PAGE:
New Media refers to cell phones with the power of computers ten years ago, high speed internet available anywhere without requiring a desktop computer, and rapid communications which can transfer not just voice files, but data of all sorts. Since the so called Arab Spring(s) starting in 2011-2012, it has been argued famously that these “revolutions” were made possible by the rapidity of communication. In other words, that new media made the transfer of ideas from one place to another easier and instantaneous. Ideas mean here video, audio, data or files containing anything and everything. However, the data suggest that this is not the case. Even if it were the case, that this new media is so class based (at least in the developing world) that it can be as dangerous as it is beneficial.
“New media” is a fairly difficult concept to define. This is in part because of its rapid changes in recent years, but most might agree with Flew's (2002) early definition, which, when taken together from different sections of his book, comes down to the “on-demand” ability to download any sort of data almost immediately. Further, that it also provides the opportunity for user commentary and even the formation of “virtual communities” around such content. These have broken down the barriers of space and geography in that distance matters not when all is relayed by satellite. Finally, that it is easy for anyone to post ideas, articles or their own opinions in depth is another substantially quantitative improvement for which new media can rightly take credit. This is an important start for a definition, but as all will admit, it is just a start (Flew, 2002: 13-15ff).
Famously, Noam Chomsky writes, in relation to new media:
. . . .while there have been important structural changes centralizing and strengthening the propaganda system, there have been counterforces at work with a potential for broader access. The rise of cable and satellite communications, while initially captured and dominated by commercial interests, has weakened the power of the network oligopoly and retains a potential for enhanced local-group access. There are already some 3,000 public-access channels in use in the United States, offering 20,000 hours of locally produced programs per week, and there are even national producers and distributors of programs for access channels through satellites (e.g., Deep-Dish Television), as well as hundreds of local suppliers, although all of them must struggle for funding (Chomsky, 2011: 307).
Originally written over ten years ago, Chomsky is making reference to new media which, at the time, was just making its presence felt. His point is that since information and communications is more decentralized than ever, rebellious ideas cannot be stopped anymore. The fact is however, that new media is as tightly centralized and oligarchic as old media and hence, the same problems arise. This paper will argue that there is no clear relation of any medium relative to politics, since it is quality, not quantity, that makes one society more free or more just than another.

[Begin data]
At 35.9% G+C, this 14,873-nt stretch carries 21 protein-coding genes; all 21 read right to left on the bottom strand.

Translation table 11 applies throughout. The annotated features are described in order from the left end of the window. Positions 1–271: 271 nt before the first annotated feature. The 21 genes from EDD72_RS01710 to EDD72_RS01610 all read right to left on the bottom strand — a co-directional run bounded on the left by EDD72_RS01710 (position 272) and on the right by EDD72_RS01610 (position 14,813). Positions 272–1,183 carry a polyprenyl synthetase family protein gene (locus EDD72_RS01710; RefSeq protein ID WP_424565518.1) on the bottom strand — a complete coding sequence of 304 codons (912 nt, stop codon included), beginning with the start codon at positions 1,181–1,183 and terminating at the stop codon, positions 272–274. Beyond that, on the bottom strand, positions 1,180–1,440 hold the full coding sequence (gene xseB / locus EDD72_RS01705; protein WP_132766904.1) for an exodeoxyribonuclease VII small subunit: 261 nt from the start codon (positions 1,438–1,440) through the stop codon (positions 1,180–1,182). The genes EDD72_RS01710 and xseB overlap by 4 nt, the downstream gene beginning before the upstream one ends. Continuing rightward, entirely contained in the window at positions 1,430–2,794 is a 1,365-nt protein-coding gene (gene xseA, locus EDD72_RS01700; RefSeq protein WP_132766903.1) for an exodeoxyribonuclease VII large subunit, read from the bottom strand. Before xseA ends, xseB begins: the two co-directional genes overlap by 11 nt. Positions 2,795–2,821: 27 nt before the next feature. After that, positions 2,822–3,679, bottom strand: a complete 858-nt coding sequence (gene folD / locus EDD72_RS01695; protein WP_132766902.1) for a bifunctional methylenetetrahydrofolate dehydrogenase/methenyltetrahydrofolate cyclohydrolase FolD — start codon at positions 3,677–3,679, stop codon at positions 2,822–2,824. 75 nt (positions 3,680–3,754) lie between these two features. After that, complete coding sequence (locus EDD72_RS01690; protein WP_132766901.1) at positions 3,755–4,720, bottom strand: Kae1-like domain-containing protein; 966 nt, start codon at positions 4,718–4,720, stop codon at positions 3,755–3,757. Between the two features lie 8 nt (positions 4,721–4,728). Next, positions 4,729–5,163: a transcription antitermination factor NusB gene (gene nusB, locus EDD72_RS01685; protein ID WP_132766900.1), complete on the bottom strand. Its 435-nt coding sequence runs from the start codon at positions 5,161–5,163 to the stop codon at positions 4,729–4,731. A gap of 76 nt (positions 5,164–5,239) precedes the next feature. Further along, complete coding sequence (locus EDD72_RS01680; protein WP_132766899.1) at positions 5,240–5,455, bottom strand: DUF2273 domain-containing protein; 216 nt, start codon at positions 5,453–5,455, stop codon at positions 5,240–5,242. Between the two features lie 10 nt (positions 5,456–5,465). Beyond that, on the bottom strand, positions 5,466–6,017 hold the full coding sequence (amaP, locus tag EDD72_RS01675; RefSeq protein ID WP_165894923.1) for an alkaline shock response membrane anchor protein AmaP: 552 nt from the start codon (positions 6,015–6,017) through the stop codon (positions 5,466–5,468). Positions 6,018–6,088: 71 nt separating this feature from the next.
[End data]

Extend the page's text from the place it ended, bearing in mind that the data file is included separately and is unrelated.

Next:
Some Essential Ideas
The literature in this field is generally deflationary. They are claiming, from that initial burst of predictable utopian theorizing about new media, that even some of the benefits of new media in politics can be questioned. The well known (but slightly dated) article by Chadha and Kavoori argue that the only way Asian countries have been able to protect themselves from western penetration into their culture is to legally regulate the web and all forms of new media which, of course, is almost entirely based in the west.
On the one hand, it is an easy cop-out to say that this is censorship and hence illegitimate, but it is also significant in that controlling certain aspects of media being imported into a civilization be right and proper for its target. Cultural imperialism is fairly easy to see, measure and prove, but it seems that, to control the global penetration of firms such as Microsoft, certain legal safeguards have to be in place (Chadha and Kavoori, 2000: 17-22).
An important book by Hume (2004) argues that the development of new media abroad has been a direct and open act of cultural imperialism. The US government has spent a small fortune then and now to hook foreign voters to Microsoft-managed new media systems. This, of course, gives free access to CNN or FOX, hence is a clear manipulation of the target peoples. The point of this book and much else on this topic is that “new media” is not some abstract force. It is a corporate creation with a strong profit motive. Given that, there also must be a strongly ideological bias built in as well. It is not just that new media is able to bridge distances, but that this bridge is built by corporate America.